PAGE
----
Just as midterm exams are right around the corner for UW students, the No. 3 Wisconsin Badgers (7-1 Big Ten, 15-1 overall) will have some tough tests on the court at the midway point of the Big Ten season if they want to come out with a championship.
UW starts a run of four matches in a row against top-25 teams in the country, beginning with welcoming the No. 6 Ohio State Buckeyes (6-2, 16-2) and No. 14 Penn State Nittany Lions (6-2, 13-5) to the UW Field House on back-to-back nights this weekend.
Wisconsin currently sits second in the Big Ten standings behind Nebraska — who are still undefeated in conference play at 8-0.
Head coach Kelly Sheffield said the Badgers know this is where the season really starts, and they’re ready to face that challenge. “We got a tough stretch in front of us but we’re certainly excited to test ourselves,” Sheffield said. “It amps up a little bit for us.”
Wisconsin passed early season tests against defending champions and No. 5 Kentucky and No. 11 Baylor, but this close to the season will have the team cramming to prepare as they’ll play their first road matches against ranked teams next weekend at No. 9 Nebraska and No. 4 Purdue.
Still Wisconsin will feel good about themselves — especially the scrappy performance in the back row so far this season. Despite missing fifth year defensive specialist Gio Civita for a couple of matches with an apparent knee injury, UW has not let their defense suffer in her absence.
Fifth year libero Lauren Barnes has led a platoon that includes juniors Joslyn Boyer, Izzy Ashburn and Anna MacDonald to hold opponents to only .138 hitting percentage — the best in the Big Ten.
Although there are still some shaky moments as the rotation was shaken up and changed, especially when facing Michigan’s tough serving last weekend, Sheffield said they came alive when the Badgers needed to.
“I really like the way our back court dug in when the match was on the line,” Sheffield said. “We were a little bit off for a good portion but when it got right down to it, I thought [Joslyn] Boyer, [Lauren] Barnes and Izzy [Ashburn] really, really defended at a high level and took their game up to a high level when it was on the line.”
Civita’s status may still be in doubt, but Sheffield said he has been impressed by how Izzy Ashburn has filled the role. Though her biggest contribution during her career has come from behind the service line, Sheffield said Ashburn has a lot of “moxie” and believes she can play every position.
“The kid works on her passing, digging. She’s in before practice every day working on her serve. She’s in early setting. She works on her craft in all the possibilities she can impact a match,” Sheffield said. “She gives us an awful lot with just her presence.”
Another wrinkle on the team sheet has been on the right side. Against Michigan, freshman Anna Smrek got some game time on the right side, and really impacted the game defensively. Sheffield noted that when the 6-foot-9 Canadian was over there, the Wolverines totally avoided hitting that direction.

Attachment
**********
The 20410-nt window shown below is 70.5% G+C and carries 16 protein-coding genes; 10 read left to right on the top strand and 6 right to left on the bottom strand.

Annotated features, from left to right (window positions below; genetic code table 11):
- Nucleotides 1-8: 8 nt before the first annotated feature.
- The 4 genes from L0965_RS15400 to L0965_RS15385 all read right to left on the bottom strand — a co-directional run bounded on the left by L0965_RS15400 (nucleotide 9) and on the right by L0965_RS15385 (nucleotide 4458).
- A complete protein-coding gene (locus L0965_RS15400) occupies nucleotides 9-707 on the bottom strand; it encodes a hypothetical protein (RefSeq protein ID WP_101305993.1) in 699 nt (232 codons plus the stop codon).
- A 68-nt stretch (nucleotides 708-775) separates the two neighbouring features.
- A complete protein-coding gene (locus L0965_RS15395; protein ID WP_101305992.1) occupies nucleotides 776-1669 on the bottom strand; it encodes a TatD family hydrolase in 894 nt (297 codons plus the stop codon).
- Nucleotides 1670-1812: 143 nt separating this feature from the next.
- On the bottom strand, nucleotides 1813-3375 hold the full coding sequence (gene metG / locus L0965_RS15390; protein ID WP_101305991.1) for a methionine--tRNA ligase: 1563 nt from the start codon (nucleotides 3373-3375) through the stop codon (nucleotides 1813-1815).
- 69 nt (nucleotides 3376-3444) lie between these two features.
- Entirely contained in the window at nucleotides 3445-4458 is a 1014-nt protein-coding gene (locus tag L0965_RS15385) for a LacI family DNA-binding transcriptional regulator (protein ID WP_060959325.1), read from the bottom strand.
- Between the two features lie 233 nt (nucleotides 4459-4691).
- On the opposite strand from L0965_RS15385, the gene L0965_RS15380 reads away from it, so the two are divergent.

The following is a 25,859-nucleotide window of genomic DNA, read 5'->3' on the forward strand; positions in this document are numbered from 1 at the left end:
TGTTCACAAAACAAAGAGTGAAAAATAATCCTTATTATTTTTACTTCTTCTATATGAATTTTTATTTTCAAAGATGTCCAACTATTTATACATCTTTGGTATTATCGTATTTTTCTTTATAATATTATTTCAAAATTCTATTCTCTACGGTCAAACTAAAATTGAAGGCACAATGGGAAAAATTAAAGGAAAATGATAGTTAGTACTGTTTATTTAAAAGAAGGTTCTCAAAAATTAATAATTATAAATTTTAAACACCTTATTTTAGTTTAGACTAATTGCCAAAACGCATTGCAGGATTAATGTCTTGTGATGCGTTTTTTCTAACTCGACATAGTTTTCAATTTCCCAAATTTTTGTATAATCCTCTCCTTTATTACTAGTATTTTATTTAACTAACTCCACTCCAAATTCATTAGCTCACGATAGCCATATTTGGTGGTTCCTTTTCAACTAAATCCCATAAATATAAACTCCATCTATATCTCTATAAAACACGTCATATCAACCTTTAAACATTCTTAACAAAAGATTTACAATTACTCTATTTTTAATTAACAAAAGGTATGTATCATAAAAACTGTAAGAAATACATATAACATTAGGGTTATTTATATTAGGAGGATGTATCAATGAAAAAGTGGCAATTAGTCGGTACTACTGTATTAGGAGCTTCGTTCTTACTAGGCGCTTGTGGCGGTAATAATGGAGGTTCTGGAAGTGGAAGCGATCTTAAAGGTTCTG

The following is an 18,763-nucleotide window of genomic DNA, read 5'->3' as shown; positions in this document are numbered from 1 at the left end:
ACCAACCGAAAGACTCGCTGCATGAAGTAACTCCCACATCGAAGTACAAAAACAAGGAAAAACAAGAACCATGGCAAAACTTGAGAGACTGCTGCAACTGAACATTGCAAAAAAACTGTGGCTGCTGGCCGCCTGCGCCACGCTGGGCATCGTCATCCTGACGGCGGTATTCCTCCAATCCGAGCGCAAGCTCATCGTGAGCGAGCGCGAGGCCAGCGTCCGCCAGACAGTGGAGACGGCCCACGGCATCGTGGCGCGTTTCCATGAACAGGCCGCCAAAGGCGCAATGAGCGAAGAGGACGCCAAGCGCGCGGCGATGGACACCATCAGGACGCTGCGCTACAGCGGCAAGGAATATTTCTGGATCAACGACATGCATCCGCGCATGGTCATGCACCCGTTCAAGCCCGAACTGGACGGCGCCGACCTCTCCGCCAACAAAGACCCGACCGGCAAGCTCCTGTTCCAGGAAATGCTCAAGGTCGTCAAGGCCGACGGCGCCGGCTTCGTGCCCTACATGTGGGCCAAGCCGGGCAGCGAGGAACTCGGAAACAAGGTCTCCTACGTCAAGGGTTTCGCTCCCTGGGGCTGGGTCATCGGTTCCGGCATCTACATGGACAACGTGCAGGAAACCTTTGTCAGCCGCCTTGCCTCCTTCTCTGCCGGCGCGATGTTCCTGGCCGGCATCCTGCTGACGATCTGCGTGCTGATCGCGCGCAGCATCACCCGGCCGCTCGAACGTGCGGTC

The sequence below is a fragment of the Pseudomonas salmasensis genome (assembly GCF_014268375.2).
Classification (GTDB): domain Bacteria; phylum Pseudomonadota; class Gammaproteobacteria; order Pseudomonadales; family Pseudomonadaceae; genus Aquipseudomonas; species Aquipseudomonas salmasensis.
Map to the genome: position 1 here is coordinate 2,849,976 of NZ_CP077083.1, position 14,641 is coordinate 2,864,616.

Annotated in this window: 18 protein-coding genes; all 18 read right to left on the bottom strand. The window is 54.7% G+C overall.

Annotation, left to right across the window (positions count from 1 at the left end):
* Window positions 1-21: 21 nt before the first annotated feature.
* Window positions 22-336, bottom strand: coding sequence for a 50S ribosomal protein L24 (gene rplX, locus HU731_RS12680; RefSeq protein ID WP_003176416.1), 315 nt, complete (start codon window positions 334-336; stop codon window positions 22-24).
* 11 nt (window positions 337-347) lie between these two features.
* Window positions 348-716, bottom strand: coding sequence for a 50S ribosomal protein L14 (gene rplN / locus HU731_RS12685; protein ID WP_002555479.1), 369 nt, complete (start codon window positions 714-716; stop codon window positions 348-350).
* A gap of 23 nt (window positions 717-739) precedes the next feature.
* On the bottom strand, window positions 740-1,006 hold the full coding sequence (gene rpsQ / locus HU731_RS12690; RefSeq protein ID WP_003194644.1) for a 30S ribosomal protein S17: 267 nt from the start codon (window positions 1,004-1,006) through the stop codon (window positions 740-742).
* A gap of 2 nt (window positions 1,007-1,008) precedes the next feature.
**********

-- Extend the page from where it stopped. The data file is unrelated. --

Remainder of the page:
Sheffield said he has confidence in three players — sophomore Jade Demps, freshman Lauren Jardine and Smrek — to play on the right side and really it just depends on what might be going on during the match because of their different skill sets, but he also noted he’s waiting for one of the three to “grab a hold of the position.”
As for the material on the upcoming tests this weekend, Sheffield and Wisconsin have been studying hard on the Buckeyes. Their star name is outside hitter Emily Londot, who announced herself to the Big Ten during the short season last year and is averaging 3.75 kills per set this year.
Although the spotlight is on Londot, the rest of the Buckeyes are also very solid. Middle blocker Rylee Rader is leading the Big Ten in hitting percentage at .490 (just ahead of Dana Rettke) and their setter Mac Podraza is running the offense well enough to be second in the conference behind Sydney Hilley in assists per set.
“You don’t see a lot weaknesses out of them. They’re a very complete team,” Sheffield said about the Buckeyes.
As for Penn State, the Nittany Lions have had some transfers come in for their attack that have made it so their line up especially on the pins. They have the inside figured out though, as middle blockers Kaitlyn Hord — Sheffield called her a “wrecking ball” — and Allie Holland are both in the top-10 in the conference for hitting percentage.
While the Badgers are poring over their flashcards and notes ahead of this weekend, they also know they are a talented team that will be causing the other teams in the Big Ten to spend all-nighters.
Since Devyn Robinson has shifted to play as a middle blocker, she has really found a rhythm on offense. Julia Orzoł’s return has given the Badgers a six-rotation player whose serve gives teams nightmares when it is clicking. Fifth year Grace Loberg has found an extra gear and clutchness in the attack the past few matches as she’s quietly chugged along in UW’s rotation.
Whatever is coming down the pipeline for UW, the team knows the rigors of the Big Ten conference gauntlet. They won back-to-back championships in the toughest conference in volleyball.
And though the team’s talent and success has caused them to be graded on a curve, the team’s only failing grade is a five-set loss to Maryland where the Badgers were plagued with errors.
Either way, the upcoming stretch for Wisconsin will go a huge way in deciding their final grade, which the players want to be a first ever national title.
UW will play No. 6 Ohio State on Friday at 8:00 p.m. CT, then No. 14 Penn State at 6:00 p.m. CT on Saturday. Both games will be aired live on Big Ten Network.